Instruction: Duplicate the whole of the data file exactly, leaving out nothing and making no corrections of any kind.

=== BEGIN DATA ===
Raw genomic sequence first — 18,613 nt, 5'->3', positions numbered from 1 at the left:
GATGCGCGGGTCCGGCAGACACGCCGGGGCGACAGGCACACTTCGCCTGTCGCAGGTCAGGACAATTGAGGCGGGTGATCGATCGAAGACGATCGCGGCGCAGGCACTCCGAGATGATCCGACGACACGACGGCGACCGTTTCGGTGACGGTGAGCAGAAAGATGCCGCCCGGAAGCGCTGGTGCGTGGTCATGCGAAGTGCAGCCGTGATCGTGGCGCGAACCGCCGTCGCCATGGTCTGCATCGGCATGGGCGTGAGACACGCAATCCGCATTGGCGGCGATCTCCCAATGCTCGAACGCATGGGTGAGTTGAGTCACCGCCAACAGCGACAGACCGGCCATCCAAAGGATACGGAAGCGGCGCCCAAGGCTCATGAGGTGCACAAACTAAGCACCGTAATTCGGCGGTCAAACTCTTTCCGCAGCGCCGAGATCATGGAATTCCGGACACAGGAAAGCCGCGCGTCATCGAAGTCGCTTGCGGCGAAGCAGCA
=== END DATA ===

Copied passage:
Raw genomic sequence first — 18,613 nt, 5'->3', positions numbered from 1 at the left:
GATGCGCGGGTCCGGCAGACACGCCGGGGCGACAGGCACACTTCGCCTGTCGCAGGTCAGGACAATTGAGGCGGGTGATCGATCGAAGACGATCGCGGCGCAGGCACTCCGAGATGATCCGACGACACGACGGCGACCGTTTCGGTGACGGTGAGCAGAAAGATGCCGCCCGGAAGCGCTGGTGCGTGGTCATGCGAAGTGCAGCCGTGATCGTGGCGCGAACCGCCGTCGCCATGGTCTGCATCGGCATGGGCGTGAGACACGCAATCCGCATTGGCGGCGATCTCCCAATGCTCGAACGCATGGGTGAGTTGAGTCACCGCCAACAGCGACAGACCGGCCATCCAAAGGATACGGAAGCGGCGCCCAAGGCTCATGAGGTGCACAAACTAAGCACCGTAATTCGGCGGTCAAACTCTTTCCGCAGCGCCGAGATCATGGAATTCCGGACACAGGAAAGCCGCGCGTCATCGAAGTCGCTTGCGGCGAAGCAGCA